- Wang TY, Grines CL, Ortega R, et al. Catheter Cardiovasc Interv 2016;87:663-68.
Mental Health in Africa Amid the COVID-19 Pandemic
The adverse consequences of the COVID-19 pandemic have led to an increased demand for medical services across the globe, particularly in African nations. A medical service area that has been deeply influenced by the pandemic is mental health, where the decline in emotional wellness has brought about a high influx of mental health cases.
For years, mental health, and psychiatric care in general, had been dismissed by leaders in numerous African nations. As a result, a large demographic of people in Africa has not fully acknowledged that mental well-being is as important as physical well-being. Kenyan author Ted Malanda once said that "depression is such a non-issue that African dialects never bothered to create a word for it."
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Lamentably, many African people have yet to change their perspective on mental illness, and the relationship between emotional wellness and offbeat convictions is likely the source of the issue. There is a dire need for mental health promotion and awareness on a public level. Without it, no effective interventions will be established, and the number of mental health cases will continue to increase.
In Nigeria, just 10% of mentally ill individuals approach a therapist. In South Africa, 75% of people have no access to a specialist. Akwasi Osei, MD, CEO of the Mental Health Authority of Ghana, said that "41% of Ghanaians have some type of mental issue, especially mental misery." Moreover, it is possible the pandemic has resulted in a worsened state of mental health and well-being in Africa, including in Ghana, on top of the common taboo culture that surrounds the topic.
Physical well-being has become the primary focus of many individuals across the continent. This is understandable, as the presentation of illness due to COVID-19 has been effectively broadcasted across the continent, as well as globally. Despite this, it should be obvious that psychological well-being has also been greatly impacted. Some of the ways the COVID-19 pandemic has increased the burden of mental illness and distress include:
- Individuals who have lost family members, companions and friends because of the pandemic are experiencing extreme stress and depression, alongside other psychological difficulties.
- People have lost their jobs or have been furloughed with no indication of returning to work soon.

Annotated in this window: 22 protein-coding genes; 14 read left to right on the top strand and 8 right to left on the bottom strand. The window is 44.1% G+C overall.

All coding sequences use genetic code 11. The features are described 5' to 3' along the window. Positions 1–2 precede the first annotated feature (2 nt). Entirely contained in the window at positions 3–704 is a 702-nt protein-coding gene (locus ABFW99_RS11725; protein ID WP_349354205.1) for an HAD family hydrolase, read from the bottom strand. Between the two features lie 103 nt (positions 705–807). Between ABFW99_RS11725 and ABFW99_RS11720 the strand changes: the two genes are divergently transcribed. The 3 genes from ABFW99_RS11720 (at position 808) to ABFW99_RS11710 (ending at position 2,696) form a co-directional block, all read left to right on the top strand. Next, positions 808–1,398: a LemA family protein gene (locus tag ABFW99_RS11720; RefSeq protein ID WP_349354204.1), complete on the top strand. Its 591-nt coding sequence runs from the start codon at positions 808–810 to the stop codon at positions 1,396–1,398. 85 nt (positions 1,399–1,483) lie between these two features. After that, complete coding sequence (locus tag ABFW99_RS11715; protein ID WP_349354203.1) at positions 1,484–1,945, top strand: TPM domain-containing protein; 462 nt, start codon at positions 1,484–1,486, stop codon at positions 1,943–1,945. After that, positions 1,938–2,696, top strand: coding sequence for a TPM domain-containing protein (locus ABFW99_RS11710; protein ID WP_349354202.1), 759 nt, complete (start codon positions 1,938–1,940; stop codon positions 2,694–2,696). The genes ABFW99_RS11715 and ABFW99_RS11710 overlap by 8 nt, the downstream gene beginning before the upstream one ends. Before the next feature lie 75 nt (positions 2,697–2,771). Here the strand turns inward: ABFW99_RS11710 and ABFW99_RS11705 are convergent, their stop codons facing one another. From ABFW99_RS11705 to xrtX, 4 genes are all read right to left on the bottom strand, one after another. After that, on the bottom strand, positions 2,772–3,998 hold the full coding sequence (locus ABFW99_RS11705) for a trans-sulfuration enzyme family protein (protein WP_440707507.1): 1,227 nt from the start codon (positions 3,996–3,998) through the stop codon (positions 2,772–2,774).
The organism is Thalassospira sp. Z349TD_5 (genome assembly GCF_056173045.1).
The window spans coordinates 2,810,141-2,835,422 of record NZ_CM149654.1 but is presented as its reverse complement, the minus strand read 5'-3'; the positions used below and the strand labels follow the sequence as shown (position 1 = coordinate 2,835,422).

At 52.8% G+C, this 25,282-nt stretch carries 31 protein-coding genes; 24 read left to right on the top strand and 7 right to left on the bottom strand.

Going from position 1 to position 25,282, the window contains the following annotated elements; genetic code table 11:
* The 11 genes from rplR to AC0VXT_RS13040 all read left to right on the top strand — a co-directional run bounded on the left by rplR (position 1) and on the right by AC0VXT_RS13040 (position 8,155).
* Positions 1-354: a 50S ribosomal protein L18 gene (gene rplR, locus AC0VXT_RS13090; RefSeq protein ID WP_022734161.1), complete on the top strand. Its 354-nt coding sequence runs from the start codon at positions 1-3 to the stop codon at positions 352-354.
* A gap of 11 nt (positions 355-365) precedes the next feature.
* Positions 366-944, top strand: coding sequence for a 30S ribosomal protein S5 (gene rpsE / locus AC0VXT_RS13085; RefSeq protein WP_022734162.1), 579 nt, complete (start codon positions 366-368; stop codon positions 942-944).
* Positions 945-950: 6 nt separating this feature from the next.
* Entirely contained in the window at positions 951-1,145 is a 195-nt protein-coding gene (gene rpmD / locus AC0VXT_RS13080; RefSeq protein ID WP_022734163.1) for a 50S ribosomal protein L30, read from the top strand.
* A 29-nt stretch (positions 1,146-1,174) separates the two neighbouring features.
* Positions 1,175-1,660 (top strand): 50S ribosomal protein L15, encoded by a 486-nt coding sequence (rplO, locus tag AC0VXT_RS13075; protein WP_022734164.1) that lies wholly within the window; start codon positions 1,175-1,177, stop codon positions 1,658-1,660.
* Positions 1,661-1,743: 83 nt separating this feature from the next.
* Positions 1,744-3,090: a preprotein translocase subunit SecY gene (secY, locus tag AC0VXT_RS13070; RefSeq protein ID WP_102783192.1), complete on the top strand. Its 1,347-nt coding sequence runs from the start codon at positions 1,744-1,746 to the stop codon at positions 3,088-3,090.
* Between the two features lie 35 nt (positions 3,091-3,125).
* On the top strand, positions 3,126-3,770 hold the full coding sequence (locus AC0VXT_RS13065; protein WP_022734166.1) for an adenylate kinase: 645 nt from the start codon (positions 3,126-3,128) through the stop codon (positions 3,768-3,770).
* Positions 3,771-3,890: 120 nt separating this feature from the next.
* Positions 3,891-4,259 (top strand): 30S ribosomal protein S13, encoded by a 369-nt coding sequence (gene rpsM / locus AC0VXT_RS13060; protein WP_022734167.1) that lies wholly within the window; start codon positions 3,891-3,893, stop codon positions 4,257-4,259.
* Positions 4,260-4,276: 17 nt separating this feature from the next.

- The preventive measures of the pandemic, including social distancing, quarantining, self-isolating and other means of preventing COVID-19, have separated individuals from their local communities and support systems.
Recommendations to Support Needed Services
African nations should become the hotspot for multilateral aid from global associations like the World Health Organization, United Nations Children's Fund, United Nations Development Programme, World Bank, International Monetary Fund, and many others, to further develop their psychiatric medical care frameworks and empower them to manage the surge in mental health cases.
Doctors, therapists, analysts and other medical services experts ought to be furnished with training and guidelines that empower them to offer the best quality of care throughout their obligations. Hospital administrators ought to be promptly accessible to individuals who seek mental health and well-being care, since promptness of health care services provided to those in need is fundamental. Furthermore, adequate resources for mental health centers should be gathered with the aim of improving services to acceptable standards.
Strategy creators in Africa also need to ensure the privileges and security of patients with mental illness. Such guidelines would prevent the infringement of their common freedoms and poise. Strategy creators should also put forth cognizant attempts to stop the disregard of mental illness.
The uptick in mental health cases during the pandemic should highlight the need to prioritize mental health care as equal to physical health care. It is likewise an ideal opportunity for social orders in the African subdistricts to change their social and strict convictions towards psychological well-being, as opposed to slandering and maintaining old fashioned convictions. Furthermore, teaching and highlighting the importance of mental health should not be limited to those of school-teaching years, and should be available to all members of the community.
As a continent that is home to many communities that uphold conservative views on mental health, Africa has a lot of improvements to make regarding awareness or intervention for mental health, particularly in countries where it is seen as a nonexistent condition.
The COVID-19 pandemic has put a spotlight on mental health and the detriment it has caused for many individuals. Now, it is important that support from organizations, medical services, education and other aforementioned interventions are provided to help tackle this issue and give Africa a positive perspective on mental health – not only in the present, but for the generations of citizens who follow.
Keywords: ACC Publications, Cardiology Magazine, ACC International, Ghana, COVID-19, Friends, Pandemics, Bangladesh, Cardiovascular Diseases, Depression, Kenya, Language, Leadership, Mental Health, Mentally Ill Persons, Nigeria, Noncommunicable Diseases, Physical Distancing, Social Media, South Africa, Students, Medical, Taboo, Ukraine, United Kingdom, World Health Organization, Health Personnel, Education, Continuing, Health Promotion, Family, Biomedical Technology, Mental Disorders, United Nations, Demography, Delivery of Health Care, Technology, Workforce, Freedom, Hospitals, Policy, Politics, Burnout, Psychological, Schools, Financial Management